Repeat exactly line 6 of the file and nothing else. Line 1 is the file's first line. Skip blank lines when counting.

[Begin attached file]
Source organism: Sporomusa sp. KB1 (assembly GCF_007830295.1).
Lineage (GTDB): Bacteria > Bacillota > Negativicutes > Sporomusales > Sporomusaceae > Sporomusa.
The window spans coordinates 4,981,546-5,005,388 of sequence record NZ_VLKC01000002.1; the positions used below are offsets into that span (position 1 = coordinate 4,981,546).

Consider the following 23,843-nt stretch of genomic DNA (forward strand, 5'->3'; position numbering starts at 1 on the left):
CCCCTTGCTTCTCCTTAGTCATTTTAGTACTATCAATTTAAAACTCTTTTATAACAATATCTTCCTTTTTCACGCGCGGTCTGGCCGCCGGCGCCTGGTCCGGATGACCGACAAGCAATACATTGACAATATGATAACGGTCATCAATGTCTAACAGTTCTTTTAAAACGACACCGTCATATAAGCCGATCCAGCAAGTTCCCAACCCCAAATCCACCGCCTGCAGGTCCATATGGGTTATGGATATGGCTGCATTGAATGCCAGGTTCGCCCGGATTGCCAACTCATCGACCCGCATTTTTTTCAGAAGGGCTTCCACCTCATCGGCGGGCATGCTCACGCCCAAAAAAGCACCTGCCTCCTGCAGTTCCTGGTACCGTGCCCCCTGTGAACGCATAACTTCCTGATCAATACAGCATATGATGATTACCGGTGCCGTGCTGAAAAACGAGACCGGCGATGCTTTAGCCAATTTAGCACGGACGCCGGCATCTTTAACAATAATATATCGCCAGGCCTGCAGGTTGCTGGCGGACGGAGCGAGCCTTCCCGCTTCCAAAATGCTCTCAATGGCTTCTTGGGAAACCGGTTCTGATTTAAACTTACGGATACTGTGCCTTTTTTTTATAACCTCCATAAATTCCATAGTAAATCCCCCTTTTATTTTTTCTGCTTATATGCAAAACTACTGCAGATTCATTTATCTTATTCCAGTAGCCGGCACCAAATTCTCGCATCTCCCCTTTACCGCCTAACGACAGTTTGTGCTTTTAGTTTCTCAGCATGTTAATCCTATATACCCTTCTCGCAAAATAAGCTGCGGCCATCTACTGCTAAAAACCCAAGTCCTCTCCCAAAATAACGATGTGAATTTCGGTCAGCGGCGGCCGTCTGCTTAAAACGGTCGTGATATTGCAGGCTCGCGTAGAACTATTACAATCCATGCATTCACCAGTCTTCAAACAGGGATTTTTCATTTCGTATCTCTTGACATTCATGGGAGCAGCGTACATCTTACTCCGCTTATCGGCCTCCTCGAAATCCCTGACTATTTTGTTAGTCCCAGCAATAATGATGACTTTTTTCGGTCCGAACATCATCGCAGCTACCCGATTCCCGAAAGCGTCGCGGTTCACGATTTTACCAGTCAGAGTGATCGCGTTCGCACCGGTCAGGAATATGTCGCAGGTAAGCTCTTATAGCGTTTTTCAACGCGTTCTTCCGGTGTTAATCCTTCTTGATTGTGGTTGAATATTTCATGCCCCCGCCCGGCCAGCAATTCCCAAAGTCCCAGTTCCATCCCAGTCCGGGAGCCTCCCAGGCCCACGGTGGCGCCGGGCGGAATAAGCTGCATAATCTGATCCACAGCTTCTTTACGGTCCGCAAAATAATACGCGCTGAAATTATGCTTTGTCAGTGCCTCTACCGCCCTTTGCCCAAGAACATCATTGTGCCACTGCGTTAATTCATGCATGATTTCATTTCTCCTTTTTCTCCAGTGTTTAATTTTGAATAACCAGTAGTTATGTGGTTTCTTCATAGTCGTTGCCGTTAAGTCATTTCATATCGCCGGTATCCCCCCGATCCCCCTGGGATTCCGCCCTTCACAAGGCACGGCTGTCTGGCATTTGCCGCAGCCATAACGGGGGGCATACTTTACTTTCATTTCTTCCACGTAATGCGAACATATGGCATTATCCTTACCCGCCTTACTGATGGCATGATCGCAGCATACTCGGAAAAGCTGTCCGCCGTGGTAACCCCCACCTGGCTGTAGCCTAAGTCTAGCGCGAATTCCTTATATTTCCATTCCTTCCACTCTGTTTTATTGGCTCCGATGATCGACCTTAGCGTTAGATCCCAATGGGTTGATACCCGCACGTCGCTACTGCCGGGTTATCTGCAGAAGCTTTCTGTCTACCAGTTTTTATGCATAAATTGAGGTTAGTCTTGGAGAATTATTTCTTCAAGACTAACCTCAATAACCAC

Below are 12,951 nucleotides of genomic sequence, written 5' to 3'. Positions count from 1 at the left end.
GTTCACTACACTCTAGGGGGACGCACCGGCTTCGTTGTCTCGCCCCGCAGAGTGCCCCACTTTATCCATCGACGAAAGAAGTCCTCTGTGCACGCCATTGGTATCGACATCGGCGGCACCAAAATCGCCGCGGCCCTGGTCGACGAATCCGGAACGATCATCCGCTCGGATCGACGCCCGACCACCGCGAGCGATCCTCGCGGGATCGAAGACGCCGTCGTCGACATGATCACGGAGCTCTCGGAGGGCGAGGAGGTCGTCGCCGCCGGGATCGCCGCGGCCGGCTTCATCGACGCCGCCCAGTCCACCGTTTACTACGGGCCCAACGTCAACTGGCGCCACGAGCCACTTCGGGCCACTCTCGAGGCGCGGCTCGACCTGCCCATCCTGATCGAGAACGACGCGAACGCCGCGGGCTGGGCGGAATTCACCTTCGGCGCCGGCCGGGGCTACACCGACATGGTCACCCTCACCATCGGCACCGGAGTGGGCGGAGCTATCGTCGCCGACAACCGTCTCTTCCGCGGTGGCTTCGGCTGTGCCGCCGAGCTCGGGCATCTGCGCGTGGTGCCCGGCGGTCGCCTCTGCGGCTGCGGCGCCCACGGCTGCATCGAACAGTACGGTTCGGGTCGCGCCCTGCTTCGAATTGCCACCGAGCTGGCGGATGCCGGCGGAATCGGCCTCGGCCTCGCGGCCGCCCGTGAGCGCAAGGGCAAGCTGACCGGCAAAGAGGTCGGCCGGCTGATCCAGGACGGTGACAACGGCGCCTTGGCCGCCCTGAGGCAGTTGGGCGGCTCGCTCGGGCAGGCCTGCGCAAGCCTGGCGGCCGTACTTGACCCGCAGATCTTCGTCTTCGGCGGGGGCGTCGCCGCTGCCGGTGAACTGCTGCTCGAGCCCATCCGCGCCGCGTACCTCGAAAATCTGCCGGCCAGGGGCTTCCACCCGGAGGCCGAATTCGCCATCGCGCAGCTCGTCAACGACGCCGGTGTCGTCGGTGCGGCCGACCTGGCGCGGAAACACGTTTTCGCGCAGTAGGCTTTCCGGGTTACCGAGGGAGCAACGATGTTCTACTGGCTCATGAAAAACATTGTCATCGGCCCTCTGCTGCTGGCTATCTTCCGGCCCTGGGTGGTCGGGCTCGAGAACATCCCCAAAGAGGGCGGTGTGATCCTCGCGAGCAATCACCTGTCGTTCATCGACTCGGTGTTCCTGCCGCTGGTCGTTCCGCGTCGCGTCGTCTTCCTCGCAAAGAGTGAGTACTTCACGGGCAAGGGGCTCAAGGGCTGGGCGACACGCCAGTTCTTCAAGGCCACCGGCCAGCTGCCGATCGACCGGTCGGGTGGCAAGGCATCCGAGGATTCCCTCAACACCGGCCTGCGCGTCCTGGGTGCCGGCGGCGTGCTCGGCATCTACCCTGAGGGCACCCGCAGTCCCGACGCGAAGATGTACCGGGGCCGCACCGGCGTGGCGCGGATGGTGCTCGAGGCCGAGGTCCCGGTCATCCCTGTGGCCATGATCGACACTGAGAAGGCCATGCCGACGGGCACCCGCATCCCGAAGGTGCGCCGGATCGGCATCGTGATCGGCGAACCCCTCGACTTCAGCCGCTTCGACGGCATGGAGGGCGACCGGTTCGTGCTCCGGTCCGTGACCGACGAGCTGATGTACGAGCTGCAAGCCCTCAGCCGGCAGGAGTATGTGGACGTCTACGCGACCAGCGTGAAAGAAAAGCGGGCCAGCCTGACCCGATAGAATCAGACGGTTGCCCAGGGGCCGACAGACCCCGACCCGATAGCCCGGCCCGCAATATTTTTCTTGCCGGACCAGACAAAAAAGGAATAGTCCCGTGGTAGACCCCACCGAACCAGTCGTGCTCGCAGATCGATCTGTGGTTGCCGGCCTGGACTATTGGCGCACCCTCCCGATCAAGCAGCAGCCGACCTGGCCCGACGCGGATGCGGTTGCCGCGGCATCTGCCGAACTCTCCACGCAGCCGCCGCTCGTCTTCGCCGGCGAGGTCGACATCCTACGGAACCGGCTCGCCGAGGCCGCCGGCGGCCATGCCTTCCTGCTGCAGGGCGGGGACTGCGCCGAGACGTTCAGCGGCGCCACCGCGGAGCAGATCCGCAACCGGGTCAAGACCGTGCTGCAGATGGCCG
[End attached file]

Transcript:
Below are 12,951 nucleotides of genomic sequence, written 5' to 3'. Positions count from 1 at the left end.